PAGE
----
The February 2023 issue of IEEE Spectrum is here!

Close bar

The Computer Chip That Never Forgets

Melding spin-based logic and memory could lead to low-power, instant-on electronics

15 min read
The Computer Chip That Never Forgets
Illustration: Chad Hagen

In 1945, mathematician John von Neumann wrote down a very simple recipe for a computer. It would contain two key components: a central processing unit to perform calculations and logical operations, and a memory bank to store instructions and data.

Our computers and microprocessor-equipped gadgets still follow this basic recipe. But under the hood, of course, they are far more complex. No existing form of memory is good at everything. So to move instructions and data as fast as possible, engineers have had to compromise. Today’s computers use a smorgasbord of different memory technologies, exploiting the best parts of each.

Keep reading...Show less

This article is for IEEE members only. Join IEEE to access our full archive.

Join the world’s largest professional organization devoted to engineering and applied sciences and get access to all of Spectrum’s articles, podcasts, and special reports. Learn more →

If you're already an IEEE member, please sign in to continue reading.

Membership includes:

  • Get unlimited access to IEEE Spectrum content
  • Follow your favorite topics to create a personalized feed of IEEE Spectrum content
  • Save Spectrum articles to read later
  • Network with other technology professionals
  • Establish a professional profile
  • Create a group to share and collaborate on projects
  • Discover IEEE events and activities
  • Join and participate in discussions

GPT Protein Models Speak Fluent Biology

Deep learning language models design artificial proteins for tricky chemical reactions

3 min read
Two protein structures labelled ProGen Generated and 25% Mutation.

By learning the "language" of functional proteins, the AI learned to prioritize its most structurally important segments.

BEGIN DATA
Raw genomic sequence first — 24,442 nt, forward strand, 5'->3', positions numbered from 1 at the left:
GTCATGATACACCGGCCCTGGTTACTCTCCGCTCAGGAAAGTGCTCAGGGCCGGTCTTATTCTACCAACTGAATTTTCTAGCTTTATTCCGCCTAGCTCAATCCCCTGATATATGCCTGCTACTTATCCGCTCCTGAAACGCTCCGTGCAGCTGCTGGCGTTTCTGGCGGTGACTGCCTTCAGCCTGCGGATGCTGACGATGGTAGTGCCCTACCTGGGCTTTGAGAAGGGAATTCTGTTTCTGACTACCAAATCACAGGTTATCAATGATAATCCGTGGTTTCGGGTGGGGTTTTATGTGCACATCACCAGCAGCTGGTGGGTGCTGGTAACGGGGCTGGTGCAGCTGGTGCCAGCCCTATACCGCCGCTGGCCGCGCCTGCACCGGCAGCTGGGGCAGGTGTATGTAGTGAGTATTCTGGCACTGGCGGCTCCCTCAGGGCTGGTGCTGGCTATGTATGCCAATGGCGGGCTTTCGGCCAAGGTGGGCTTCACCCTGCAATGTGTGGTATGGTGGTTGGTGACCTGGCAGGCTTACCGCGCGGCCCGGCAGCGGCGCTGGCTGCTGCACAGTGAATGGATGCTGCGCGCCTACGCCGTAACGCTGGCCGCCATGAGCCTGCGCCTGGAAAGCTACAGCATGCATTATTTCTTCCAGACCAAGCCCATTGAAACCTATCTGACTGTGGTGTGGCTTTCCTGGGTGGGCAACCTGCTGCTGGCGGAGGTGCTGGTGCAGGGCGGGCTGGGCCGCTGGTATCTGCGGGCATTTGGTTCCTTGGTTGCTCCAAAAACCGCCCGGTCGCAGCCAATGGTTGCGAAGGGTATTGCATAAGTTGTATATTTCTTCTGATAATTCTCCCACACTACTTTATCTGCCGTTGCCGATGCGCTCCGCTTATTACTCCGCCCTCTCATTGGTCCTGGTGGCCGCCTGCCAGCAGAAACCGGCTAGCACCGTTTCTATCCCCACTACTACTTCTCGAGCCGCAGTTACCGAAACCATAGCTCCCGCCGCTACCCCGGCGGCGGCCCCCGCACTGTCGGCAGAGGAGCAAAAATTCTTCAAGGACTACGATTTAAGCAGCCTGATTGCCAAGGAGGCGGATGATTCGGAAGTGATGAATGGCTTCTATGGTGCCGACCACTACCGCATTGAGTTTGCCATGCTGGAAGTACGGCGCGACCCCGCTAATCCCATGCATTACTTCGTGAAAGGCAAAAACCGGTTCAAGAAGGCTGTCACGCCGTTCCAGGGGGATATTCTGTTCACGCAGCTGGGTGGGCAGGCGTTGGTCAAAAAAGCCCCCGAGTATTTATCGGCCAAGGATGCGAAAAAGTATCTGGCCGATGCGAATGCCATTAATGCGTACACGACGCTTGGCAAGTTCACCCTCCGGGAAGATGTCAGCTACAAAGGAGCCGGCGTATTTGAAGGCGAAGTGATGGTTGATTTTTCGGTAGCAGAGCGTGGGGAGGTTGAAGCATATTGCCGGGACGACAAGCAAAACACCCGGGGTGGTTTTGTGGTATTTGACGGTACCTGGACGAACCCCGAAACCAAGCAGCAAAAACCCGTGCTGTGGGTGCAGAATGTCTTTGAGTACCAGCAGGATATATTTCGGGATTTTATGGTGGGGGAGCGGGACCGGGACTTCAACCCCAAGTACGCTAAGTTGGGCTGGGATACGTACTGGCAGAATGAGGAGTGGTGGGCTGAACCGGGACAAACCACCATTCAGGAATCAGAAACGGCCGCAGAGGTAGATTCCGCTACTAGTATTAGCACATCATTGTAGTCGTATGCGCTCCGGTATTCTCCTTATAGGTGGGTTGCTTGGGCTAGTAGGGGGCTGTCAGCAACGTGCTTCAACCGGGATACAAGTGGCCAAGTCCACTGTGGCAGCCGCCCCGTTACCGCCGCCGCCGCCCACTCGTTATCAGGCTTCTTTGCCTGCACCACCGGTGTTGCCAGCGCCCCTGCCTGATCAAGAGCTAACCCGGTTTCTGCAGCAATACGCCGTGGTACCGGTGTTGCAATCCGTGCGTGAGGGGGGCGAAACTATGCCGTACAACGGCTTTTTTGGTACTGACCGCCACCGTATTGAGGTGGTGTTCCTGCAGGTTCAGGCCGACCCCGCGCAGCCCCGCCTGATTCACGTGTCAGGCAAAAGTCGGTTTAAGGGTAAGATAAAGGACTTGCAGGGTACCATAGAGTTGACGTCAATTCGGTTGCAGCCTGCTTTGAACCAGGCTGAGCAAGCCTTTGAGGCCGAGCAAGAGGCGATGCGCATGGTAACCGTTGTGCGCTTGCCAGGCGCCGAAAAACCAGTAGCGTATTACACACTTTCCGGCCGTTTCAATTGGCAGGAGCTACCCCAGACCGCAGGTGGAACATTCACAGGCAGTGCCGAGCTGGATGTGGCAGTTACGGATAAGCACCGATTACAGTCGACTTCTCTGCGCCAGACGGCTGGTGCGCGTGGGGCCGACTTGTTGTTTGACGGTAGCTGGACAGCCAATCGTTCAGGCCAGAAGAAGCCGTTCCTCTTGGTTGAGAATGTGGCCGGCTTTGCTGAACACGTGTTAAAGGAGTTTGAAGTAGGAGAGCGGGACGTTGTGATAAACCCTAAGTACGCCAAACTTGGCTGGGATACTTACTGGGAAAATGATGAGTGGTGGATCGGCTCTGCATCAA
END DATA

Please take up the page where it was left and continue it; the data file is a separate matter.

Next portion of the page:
SalesForce

Artificial intelligence has already shaved years off research into protein engineering. Now, for the first time, scientists have synthesized proteins predicted by an AI model in the lab, and found them to work just as well as their natural counterparts.

The research used a deep learning language model for protein engineering called ProGen, which was developed by the company Salesforce AI Research in 2020. ProGen was trained, on 280 million raw protein sequences from publicly available databases of sequenced natural proteins, to generate artificial protein sequences from scratch.

Keep Reading ↓Show less

How to Stake Electronic Components Using Adhesives

Staking provides extra mechanical support for various electronic parts

2 min read
Adhesive staking of DIP component on a circuit board using Master Bond EP17HTDA-1.

The main use for adhesive staking is to provide extra mechanical support for electronic components and other parts that may be damaged due to vibration, shock, or handling.

Master Bond

This is a sponsored article brought to you by Master Bond.

Sensitive electronic components and other parts that may be damaged due to vibration, shock, or handling can often benefit from adhesive staking. Staking provides additional mechanical reinforcement to these delicate pieces.

Keep Reading ↓Show less